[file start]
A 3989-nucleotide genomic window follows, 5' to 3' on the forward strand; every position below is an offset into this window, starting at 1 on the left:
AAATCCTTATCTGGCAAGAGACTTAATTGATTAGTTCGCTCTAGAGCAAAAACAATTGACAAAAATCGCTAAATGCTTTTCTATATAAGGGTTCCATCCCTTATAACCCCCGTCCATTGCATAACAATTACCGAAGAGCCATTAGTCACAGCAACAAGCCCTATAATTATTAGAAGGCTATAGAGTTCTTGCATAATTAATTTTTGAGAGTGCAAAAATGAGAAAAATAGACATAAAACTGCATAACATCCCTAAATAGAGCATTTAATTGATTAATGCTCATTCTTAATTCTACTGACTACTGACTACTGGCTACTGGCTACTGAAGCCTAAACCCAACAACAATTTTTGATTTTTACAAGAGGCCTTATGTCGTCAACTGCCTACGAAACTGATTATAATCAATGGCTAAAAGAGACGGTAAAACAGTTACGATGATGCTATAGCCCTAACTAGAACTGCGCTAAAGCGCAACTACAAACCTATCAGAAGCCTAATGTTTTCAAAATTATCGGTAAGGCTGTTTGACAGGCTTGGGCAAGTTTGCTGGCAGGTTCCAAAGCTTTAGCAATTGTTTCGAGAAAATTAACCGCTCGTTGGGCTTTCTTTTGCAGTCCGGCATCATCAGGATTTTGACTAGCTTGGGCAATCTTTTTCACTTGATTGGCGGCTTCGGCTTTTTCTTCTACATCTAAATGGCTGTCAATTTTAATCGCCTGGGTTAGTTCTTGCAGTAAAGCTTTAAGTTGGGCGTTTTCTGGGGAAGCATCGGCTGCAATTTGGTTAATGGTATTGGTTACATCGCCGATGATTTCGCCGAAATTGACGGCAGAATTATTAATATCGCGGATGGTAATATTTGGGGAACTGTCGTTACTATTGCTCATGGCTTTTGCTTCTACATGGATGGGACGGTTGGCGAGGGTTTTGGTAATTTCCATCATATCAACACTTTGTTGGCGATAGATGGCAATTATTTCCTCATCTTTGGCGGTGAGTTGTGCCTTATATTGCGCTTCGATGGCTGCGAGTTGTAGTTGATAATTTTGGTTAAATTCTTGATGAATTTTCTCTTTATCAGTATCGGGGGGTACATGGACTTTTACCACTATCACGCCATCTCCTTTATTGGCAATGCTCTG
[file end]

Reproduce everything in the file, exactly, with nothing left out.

A 3989-nucleotide genomic window follows, 5' to 3' on the forward strand; every position below is an offset into this window, starting at 1 on the left:
AAATCCTTATCTGGCAAGAGACTTAATTGATTAGTTCGCTCTAGAGCAAAAACAATTGACAAAAATCGCTAAATGCTTTTCTATATAAGGGTTCCATCCCTTATAACCCCCGTCCATTGCATAACAATTACCGAAGAGCCATTAGTCACAGCAACAAGCCCTATAATTATTAGAAGGCTATAGAGTTCTTGCATAATTAATTTTTGAGAGTGCAAAAATGAGAAAAATAGACATAAAACTGCATAACATCCCTAAATAGAGCATTTAATTGATTAATGCTCATTCTTAATTCTACTGACTACTGACTACTGGCTACTGGCTACTGAAGCCTAAACCCAACAACAATTTTTGATTTTTACAAGAGGCCTTATGTCGTCAACTGCCTACGAAACTGATTATAATCAATGGCTAAAAGAGACGGTAAAACAGTTACGATGATGCTATAGCCCTAACTAGAACTGCGCTAAAGCGCAACTACAAACCTATCAGAAGCCTAATGTTTTCAAAATTATCGGTAAGGCTGTTTGACAGGCTTGGGCAAGTTTGCTGGCAGGTTCCAAAGCTTTAGCAATTGTTTCGAGAAAATTAACCGCTCGTTGGGCTTTCTTTTGCAGTCCGGCATCATCAGGATTTTGACTAGCTTGGGCAATCTTTTTCACTTGATTGGCGGCTTCGGCTTTTTCTTCTACATCTAAATGGCTGTCAATTTTAATCGCCTGGGTTAGTTCTTGCAGTAAAGCTTTAAGTTGGGCGTTTTCTGGGGAAGCATCGGCTGCAATTTGGTTAATGGTATTGGTTACATCGCCGATGATTTCGCCGAAATTGACGGCAGAATTATTAATATCGCGGATGGTAATATTTGGGGAACTGTCGTTACTATTGCTCATGGCTTTTGCTTCTACATGGATGGGACGGTTGGCGAGGGTTTTGGTAATTTCCATCATATCAACACTTTGTTGGCGATAGATGGCAATTATTTCCTCATCTTTGGCGGTGAGTTGTGCCTTATATTGCGCTTCGATGGCTGCGAGTTGTAGTTGATAATTTTGGTTAAATTCTTGATGAATTTTCTCTTTATCAGTATCGGGGGGTACATGGACTTTTACCACTATCACGCCATCTCCTTTATTGGCAATGCTCTG